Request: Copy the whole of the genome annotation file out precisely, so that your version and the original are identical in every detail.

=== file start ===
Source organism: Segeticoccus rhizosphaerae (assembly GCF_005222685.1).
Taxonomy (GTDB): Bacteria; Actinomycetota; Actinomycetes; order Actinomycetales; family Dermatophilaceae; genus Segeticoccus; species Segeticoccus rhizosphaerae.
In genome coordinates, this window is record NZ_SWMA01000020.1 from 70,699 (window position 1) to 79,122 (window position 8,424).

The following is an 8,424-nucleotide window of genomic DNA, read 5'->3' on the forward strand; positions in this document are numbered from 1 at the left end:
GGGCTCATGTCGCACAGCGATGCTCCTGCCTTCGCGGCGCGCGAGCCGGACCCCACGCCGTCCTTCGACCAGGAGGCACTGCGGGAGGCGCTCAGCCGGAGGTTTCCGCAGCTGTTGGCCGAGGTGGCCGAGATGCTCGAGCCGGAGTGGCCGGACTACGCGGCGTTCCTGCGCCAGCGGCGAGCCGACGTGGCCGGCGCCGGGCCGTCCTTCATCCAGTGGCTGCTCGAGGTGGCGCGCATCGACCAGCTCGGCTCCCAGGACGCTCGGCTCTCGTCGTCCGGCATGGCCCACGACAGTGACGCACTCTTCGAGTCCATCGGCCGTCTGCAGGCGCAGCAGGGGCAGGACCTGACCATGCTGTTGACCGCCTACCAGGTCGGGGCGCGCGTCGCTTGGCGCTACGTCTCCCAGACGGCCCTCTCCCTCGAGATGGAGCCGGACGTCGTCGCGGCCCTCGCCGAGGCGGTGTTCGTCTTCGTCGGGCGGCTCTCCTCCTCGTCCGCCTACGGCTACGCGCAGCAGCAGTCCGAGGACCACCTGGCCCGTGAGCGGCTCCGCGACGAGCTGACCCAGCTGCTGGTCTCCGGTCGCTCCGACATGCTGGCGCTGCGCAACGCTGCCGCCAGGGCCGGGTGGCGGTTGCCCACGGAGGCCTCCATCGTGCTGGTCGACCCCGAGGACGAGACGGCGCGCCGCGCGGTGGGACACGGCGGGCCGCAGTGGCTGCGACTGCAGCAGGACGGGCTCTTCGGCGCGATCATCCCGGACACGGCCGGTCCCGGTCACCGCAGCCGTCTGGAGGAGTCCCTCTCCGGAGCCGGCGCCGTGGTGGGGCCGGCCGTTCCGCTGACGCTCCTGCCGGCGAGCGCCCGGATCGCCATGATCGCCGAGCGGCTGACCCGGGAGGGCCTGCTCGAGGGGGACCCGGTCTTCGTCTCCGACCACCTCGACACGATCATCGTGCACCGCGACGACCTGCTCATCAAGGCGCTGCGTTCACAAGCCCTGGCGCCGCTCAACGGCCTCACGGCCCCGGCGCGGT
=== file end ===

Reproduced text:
Source organism: Segeticoccus rhizosphaerae (assembly GCF_005222685.1).
Taxonomy (GTDB): Bacteria; Actinomycetota; Actinomycetes; order Actinomycetales; family Dermatophilaceae; genus Segeticoccus; species Segeticoccus rhizosphaerae.
In genome coordinates, this window is record NZ_SWMA01000020.1 from 70,699 (window position 1) to 79,122 (window position 8,424).

The following is an 8,424-nucleotide window of genomic DNA, read 5'->3' on the forward strand; positions in this document are numbered from 1 at the left end:
GGGCTCATGTCGCACAGCGATGCTCCTGCCTTCGCGGCGCGCGAGCCGGACCCCACGCCGTCCTTCGACCAGGAGGCACTGCGGGAGGCGCTCAGCCGGAGGTTTCCGCAGCTGTTGGCCGAGGTGGCCGAGATGCTCGAGCCGGAGTGGCCGGACTACGCGGCGTTCCTGCGCCAGCGGCGAGCCGACGTGGCCGGCGCCGGGCCGTCCTTCATCCAGTGGCTGCTCGAGGTGGCGCGCATCGACCAGCTCGGCTCCCAGGACGCTCGGCTCTCGTCGTCCGGCATGGCCCACGACAGTGACGCACTCTTCGAGTCCATCGGCCGTCTGCAGGCGCAGCAGGGGCAGGACCTGACCATGCTGTTGACCGCCTACCAGGTCGGGGCGCGCGTCGCTTGGCGCTACGTCTCCCAGACGGCCCTCTCCCTCGAGATGGAGCCGGACGTCGTCGCGGCCCTCGCCGAGGCGGTGTTCGTCTTCGTCGGGCGGCTCTCCTCCTCGTCCGCCTACGGCTACGCGCAGCAGCAGTCCGAGGACCACCTGGCCCGTGAGCGGCTCCGCGACGAGCTGACCCAGCTGCTGGTCTCCGGTCGCTCCGACATGCTGGCGCTGCGCAACGCTGCCGCCAGGGCCGGGTGGCGGTTGCCCACGGAGGCCTCCATCGTGCTGGTCGACCCCGAGGACGAGACGGCGCGCCGCGCGGTGGGACACGGCGGGCCGCAGTGGCTGCGACTGCAGCAGGACGGGCTCTTCGGCGCGATCATCCCGGACACGGCCGGTCCCGGTCACCGCAGCCGTCTGGAGGAGTCCCTCTCCGGAGCCGGCGCCGTGGTGGGGCCGGCCGTTCCGCTGACGCTCCTGCCGGCGAGCGCCCGGATCGCCATGATCGCCGAGCGGCTGACCCGGGAGGGCCTGCTCGAGGGGGACCCGGTCTTCGTCTCCGACCACCTCGACACGATCATCGTGCACCGCGACGACCTGCTCATCAAGGCGCTGCGTTCACAAGCCCTGGCGCCGCTCAACGGCCTCACGGCCCCGGCGCGGT